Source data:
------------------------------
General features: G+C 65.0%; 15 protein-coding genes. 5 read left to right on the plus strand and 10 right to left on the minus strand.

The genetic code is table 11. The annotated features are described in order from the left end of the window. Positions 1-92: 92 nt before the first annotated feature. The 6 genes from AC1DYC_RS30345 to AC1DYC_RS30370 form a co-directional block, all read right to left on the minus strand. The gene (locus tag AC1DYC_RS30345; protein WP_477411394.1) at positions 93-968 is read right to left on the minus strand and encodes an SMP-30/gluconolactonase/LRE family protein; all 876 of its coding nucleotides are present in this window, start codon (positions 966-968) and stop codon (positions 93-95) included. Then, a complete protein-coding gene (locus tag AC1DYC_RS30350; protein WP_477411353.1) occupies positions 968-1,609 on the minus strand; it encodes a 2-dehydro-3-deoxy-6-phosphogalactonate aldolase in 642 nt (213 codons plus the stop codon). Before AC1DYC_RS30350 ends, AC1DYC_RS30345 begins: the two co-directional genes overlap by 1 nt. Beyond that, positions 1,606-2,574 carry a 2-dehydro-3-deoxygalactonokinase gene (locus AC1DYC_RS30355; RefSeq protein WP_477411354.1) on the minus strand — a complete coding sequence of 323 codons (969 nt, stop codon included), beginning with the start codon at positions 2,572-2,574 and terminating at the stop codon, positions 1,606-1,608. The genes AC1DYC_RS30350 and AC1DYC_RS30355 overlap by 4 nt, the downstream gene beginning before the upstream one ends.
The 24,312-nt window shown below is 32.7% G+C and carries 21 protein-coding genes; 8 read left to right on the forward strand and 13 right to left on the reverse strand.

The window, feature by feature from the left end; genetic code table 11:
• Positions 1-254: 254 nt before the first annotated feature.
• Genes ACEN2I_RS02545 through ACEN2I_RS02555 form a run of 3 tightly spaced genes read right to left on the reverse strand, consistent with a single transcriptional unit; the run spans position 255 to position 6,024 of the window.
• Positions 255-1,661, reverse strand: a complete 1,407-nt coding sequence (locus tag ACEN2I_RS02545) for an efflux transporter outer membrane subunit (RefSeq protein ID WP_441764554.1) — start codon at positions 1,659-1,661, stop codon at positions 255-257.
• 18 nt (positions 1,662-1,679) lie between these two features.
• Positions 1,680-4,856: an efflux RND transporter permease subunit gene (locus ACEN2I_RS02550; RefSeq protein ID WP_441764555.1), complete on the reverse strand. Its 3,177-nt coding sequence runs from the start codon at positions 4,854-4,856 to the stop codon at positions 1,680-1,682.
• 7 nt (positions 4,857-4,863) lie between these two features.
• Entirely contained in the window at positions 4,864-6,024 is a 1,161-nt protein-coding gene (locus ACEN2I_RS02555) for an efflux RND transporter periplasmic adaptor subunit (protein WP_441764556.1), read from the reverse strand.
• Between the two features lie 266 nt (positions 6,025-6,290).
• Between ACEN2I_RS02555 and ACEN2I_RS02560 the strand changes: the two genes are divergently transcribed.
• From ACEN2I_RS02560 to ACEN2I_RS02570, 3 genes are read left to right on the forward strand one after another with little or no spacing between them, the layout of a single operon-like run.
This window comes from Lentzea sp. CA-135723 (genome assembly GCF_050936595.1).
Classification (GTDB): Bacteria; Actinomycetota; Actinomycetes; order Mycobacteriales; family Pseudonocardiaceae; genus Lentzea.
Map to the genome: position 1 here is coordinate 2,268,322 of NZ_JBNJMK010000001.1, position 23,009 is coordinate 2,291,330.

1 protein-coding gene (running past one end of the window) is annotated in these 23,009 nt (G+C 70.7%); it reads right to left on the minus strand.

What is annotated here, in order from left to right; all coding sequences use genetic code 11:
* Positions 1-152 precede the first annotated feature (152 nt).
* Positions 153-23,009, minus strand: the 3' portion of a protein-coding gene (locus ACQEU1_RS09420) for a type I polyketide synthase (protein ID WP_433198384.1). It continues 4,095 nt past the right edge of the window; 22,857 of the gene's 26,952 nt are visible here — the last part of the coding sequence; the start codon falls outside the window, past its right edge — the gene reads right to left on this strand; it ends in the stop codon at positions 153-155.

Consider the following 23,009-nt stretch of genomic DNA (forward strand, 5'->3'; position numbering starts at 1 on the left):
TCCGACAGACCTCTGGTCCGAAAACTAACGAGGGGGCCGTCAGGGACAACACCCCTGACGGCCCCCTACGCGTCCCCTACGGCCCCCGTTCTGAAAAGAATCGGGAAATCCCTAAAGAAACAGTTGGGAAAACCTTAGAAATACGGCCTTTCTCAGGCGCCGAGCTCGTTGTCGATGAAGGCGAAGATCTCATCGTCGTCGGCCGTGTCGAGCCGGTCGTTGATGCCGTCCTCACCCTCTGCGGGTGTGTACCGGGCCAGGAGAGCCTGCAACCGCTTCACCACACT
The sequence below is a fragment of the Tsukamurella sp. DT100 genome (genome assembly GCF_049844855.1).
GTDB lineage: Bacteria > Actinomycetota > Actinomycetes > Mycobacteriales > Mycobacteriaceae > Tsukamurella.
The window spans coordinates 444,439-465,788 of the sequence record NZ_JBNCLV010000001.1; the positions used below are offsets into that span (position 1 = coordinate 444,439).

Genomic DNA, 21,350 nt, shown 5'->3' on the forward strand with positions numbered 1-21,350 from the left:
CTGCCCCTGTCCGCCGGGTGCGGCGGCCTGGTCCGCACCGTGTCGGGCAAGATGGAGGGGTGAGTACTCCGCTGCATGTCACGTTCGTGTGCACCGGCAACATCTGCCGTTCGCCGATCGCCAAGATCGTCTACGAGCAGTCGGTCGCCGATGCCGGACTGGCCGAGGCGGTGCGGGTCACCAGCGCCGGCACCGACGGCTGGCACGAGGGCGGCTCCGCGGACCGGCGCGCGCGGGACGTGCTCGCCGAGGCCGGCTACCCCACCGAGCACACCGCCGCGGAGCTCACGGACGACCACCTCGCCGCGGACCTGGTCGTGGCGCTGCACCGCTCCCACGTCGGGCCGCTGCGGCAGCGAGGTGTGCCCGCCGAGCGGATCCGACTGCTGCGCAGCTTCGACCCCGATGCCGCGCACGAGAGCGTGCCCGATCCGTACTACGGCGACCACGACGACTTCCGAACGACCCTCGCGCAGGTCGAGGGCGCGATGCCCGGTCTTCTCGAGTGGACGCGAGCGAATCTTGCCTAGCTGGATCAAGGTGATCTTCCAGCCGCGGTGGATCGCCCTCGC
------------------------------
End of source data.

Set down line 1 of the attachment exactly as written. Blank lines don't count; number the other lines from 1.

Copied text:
General features: G+C 65.0%; 15 protein-coding genes. 5 read left to right on the plus strand and 10 right to left on the minus strand.